March is archaeology month! We will hold our next meeting on Tuesday, February 7, 2017, the first Tuesday of the month, at 7:00 p.m. The meeting will be held at the B. Calvin Jones Center for Archaeology at the Governor Martin House. The Center is located off Lafayette Street, between Seminole Drive and Myers Park Drive, at 1001 de Soto Park Drive. Come celebrate archaeology month with us and feel free to bring a snack to share.

We will be welcoming Dr. Paulette McFadden of the Bureau of Archaeological Research. Dr. McFadden explores the relationship between Pre-Columbian coastal residents on the northern Gulf Coast of Florida and their environment.  Using a multidisciplinary approach, research in the Horseshoe Cove area of the Big Bend revealed ancient strategies for navigating sea-level change and the impact of the earliest community on their local environment.  Shifts in patterns of activity in the area suggest social and cultural factors may have outweighed environmental factors during the later Pre-Columbian occupation. 

Lecture Thursday, February 23 at Mission San Luis

posted Feb 23, 2017, 9:39 AM by Marie Prentice   [ updated Feb 23, 2017, 9:40 AM ]


Upcoming Event

posted Feb 2, 2017, 10:07 AM by Marie Prentice


Event at Mission San Luis Thursday, January 19

posted Jan 18, 2017, 4:10 AM by Marie Prentice

“Middens, Mounds, and Mortuary Cults: The Archaeology of the Byrd Hammock Site” will be the title of a presentation by Jeffrey Shanks, given tomorrow evening at Mission San Luis. There will be a reception beginning at 6:00pm, with the presentation scheduled to begin at 6:30pm.

From Mission San Luis: “Although we are sorry to announce that David Hurst Thomas had to cancel his appearance for medical reasons, we are very excited to welcome Jeffrey Shanks in his place. Jeffrey will speak about the history of Byrd Hammock, a prehistoric complex of burial mounds and villages that were in use from ca. AD 400 to 900 and occupied by the people from the Swift Creek and Weeden Island cultures. His illustrated talk will cover the results of the recent excavations which are beginning to shed new light on the lifeways and ceremonial practices of these ancient people.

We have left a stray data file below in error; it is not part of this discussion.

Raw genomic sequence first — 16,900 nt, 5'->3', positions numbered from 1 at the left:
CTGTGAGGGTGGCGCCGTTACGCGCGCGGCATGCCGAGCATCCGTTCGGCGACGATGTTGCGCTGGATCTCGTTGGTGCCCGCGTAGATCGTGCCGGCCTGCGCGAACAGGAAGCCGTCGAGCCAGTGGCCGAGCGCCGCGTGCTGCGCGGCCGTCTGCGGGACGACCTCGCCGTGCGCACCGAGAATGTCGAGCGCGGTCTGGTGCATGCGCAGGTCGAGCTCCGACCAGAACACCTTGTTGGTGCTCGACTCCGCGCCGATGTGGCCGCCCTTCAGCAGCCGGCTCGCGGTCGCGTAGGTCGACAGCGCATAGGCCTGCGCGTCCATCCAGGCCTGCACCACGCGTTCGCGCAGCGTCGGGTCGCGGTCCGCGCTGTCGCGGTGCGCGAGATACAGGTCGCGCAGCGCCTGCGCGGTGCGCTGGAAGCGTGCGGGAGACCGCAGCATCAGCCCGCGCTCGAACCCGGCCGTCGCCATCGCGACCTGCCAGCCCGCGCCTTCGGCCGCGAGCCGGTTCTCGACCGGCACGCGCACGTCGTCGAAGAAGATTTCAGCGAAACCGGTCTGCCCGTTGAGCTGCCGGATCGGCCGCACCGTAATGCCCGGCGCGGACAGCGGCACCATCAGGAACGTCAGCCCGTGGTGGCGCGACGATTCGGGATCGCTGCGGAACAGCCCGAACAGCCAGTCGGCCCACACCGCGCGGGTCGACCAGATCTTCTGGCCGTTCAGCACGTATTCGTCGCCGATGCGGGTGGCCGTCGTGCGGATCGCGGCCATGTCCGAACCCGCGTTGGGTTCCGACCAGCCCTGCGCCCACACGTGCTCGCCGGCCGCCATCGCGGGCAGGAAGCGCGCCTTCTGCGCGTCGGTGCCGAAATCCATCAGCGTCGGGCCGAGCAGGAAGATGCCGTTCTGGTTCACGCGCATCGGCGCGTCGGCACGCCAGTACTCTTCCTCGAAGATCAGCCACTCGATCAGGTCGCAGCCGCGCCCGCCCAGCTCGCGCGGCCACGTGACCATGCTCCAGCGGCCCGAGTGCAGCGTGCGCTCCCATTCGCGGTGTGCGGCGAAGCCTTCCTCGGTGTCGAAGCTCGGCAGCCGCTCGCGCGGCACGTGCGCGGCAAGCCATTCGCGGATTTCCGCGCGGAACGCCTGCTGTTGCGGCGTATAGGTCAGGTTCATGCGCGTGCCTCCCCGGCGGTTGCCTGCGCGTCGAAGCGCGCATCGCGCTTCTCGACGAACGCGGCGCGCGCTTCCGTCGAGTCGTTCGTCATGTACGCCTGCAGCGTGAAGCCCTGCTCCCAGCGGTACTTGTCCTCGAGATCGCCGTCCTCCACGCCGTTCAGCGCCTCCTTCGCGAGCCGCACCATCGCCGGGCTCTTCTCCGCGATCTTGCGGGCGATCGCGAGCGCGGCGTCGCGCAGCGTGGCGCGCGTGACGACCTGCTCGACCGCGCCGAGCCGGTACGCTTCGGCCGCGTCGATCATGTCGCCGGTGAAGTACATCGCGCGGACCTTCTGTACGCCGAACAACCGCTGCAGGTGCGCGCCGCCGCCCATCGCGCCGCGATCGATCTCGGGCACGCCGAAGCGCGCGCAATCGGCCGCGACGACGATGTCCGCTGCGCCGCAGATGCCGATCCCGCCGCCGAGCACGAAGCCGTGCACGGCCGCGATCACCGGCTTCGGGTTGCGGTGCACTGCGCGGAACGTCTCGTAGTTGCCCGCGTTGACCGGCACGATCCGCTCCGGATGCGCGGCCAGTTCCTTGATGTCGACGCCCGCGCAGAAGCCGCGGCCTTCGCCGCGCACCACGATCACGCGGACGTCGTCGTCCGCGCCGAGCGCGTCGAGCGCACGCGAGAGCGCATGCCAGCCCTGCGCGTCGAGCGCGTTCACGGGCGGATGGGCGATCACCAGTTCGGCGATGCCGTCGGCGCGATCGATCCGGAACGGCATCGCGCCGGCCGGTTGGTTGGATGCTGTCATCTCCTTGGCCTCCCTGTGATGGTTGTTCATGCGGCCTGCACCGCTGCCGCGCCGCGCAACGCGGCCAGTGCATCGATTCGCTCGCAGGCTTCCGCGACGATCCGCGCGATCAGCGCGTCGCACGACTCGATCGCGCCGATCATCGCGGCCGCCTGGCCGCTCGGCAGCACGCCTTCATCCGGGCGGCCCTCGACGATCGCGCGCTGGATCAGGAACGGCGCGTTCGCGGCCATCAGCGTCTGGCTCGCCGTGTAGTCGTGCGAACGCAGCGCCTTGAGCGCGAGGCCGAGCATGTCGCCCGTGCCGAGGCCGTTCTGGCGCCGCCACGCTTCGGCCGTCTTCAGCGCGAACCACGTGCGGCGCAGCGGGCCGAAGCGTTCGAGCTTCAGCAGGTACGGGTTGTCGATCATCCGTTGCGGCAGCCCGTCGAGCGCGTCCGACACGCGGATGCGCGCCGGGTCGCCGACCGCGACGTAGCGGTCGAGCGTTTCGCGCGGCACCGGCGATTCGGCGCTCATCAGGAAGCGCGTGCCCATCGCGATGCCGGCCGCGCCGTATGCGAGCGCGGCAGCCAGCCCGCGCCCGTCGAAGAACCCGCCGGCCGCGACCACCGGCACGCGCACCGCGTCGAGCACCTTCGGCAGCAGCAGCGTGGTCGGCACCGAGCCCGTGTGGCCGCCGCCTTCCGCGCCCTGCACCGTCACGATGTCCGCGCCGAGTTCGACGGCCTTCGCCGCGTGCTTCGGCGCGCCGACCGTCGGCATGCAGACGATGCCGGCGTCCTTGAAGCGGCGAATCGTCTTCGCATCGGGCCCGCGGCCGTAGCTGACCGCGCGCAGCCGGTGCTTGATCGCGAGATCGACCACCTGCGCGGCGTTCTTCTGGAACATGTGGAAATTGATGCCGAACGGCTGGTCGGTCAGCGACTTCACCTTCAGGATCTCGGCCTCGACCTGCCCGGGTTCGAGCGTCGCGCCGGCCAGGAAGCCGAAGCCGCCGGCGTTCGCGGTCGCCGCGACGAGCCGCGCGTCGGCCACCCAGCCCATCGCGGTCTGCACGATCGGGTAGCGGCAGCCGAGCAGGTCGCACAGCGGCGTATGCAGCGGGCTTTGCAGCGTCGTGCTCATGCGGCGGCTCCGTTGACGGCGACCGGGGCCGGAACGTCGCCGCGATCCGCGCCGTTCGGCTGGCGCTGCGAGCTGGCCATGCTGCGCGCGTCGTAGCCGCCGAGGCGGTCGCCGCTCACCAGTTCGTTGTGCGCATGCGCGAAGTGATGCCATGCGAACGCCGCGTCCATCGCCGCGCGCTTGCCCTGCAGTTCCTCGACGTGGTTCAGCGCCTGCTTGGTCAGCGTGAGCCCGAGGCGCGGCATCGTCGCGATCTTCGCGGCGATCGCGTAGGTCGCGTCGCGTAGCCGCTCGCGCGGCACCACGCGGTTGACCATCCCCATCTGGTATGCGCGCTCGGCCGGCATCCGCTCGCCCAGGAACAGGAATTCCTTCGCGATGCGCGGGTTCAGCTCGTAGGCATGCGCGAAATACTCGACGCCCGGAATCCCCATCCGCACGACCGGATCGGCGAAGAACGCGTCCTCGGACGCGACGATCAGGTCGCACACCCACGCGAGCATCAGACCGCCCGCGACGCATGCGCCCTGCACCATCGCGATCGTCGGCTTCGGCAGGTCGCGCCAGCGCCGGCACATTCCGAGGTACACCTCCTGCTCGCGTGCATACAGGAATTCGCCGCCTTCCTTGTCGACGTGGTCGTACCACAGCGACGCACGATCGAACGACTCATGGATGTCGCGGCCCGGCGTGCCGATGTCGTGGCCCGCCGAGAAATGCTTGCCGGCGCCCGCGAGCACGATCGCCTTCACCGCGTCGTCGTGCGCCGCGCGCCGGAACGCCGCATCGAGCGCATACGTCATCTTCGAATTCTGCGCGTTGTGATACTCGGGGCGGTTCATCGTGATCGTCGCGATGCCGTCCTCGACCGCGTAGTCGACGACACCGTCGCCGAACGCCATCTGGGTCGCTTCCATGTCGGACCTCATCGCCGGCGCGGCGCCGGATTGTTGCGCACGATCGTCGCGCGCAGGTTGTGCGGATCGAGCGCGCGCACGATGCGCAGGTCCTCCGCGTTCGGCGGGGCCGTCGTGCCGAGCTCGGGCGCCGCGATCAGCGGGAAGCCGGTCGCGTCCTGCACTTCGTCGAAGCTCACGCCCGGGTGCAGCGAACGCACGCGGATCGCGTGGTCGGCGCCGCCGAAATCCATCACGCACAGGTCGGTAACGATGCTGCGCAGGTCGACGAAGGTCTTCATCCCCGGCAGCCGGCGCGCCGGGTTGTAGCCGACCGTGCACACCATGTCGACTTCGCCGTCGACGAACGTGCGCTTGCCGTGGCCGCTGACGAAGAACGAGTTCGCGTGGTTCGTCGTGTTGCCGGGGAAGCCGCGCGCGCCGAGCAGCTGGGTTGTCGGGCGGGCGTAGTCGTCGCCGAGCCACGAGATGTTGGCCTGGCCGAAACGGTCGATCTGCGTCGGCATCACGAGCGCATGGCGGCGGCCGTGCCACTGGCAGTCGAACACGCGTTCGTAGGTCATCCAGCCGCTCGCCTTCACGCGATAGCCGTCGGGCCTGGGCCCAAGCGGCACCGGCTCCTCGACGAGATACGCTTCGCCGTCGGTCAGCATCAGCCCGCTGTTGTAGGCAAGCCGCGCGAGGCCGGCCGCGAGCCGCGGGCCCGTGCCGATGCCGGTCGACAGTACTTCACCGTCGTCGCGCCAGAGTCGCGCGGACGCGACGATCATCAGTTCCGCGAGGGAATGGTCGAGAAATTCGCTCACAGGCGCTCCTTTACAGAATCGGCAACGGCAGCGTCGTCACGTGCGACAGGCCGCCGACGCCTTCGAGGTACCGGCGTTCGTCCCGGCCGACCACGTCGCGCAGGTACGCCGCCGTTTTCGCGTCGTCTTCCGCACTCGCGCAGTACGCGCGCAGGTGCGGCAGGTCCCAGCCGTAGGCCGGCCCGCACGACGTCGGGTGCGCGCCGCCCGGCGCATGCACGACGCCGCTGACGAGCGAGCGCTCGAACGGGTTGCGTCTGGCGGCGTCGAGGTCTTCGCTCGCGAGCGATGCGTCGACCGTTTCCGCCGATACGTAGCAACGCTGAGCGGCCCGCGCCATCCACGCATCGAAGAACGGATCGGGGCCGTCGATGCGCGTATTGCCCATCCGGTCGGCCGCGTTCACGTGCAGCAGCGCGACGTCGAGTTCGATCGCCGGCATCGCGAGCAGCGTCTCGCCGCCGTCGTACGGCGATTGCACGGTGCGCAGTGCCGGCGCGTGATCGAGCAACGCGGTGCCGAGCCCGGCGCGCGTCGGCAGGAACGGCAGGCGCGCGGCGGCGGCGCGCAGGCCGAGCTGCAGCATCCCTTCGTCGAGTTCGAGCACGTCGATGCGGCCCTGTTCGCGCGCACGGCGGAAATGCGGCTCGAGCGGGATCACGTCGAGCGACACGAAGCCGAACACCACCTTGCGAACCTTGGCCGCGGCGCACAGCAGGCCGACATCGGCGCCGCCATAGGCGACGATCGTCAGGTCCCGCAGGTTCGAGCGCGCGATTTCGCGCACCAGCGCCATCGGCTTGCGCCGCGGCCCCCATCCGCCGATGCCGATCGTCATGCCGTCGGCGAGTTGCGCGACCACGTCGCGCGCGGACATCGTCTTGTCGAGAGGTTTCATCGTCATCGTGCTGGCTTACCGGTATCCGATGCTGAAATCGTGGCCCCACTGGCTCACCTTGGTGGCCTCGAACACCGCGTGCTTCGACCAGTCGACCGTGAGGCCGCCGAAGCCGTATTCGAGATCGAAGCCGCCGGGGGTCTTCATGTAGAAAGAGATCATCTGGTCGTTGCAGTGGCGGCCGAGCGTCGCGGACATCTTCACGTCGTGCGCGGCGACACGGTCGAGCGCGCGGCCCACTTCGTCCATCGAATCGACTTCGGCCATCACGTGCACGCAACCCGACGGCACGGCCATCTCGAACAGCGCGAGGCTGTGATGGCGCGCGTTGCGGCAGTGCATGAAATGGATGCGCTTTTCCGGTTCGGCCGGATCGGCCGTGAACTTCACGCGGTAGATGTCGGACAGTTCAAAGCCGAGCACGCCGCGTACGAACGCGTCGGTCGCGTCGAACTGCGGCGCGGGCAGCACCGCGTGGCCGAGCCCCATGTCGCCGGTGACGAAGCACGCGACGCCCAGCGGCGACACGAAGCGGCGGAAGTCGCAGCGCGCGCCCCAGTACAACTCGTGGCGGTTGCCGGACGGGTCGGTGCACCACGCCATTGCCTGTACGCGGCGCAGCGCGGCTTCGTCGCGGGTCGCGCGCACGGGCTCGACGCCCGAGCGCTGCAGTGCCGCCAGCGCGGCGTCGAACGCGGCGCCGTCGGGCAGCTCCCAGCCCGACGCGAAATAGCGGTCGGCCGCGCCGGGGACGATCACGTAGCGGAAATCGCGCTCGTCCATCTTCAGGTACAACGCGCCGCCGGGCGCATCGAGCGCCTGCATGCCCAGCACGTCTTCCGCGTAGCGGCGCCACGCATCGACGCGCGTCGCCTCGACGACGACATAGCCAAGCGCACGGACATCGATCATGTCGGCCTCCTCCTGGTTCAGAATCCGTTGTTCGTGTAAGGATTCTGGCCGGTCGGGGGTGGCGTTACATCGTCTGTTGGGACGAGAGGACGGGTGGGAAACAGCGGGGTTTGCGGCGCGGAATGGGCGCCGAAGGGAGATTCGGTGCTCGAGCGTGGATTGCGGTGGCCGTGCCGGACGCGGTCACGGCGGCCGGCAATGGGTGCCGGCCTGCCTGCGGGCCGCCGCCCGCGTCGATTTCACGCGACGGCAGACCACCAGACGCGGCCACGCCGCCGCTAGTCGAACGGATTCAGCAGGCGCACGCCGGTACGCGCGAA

Jeffrey Shanks is an archaeologist with the National Park Service and field director for the recent archaeological excavations at the Byrd Hammock Site in Wakulla County. Jeffrey is an expert on the Woodland Period archaeology of North Florida and has authored and co-authored a number of articles and papers on the subject, including a chapter in the recent book "New Histories of Pre-Columbian Florida." Jeffrey and his colleagues were awarded the 2016 Outstanding Achievement in Archaeology from the Florida Trust for Historic Preservation for their work at the Byrd Hammock Site.

Come meet Mr. Shanks at a reception starting at 6:00 p.m. The lecture is scheduled to start at 6:30.”

 

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February Monthly Meeting

posted Jan 6, 2017, 11:54 AM by Marie Prentice

We will hold our next meeting on Tuesday, February 7, 2017, the first Tuesday of the month, at 7:00 p.m. The meeting will be held at the B. Calvin Jones Center for Archaeology at the Governor Martin House. The Center is located off Lafayette Street, between Seminole Drive and Myers Park Drive, at 1001 de Soto Park Drive. 

Please join us as we welcome Dr. Neill Wallis of the Florida Museum of Natural History.

Deciphering the Social Networks of Woodland Period Northern Florida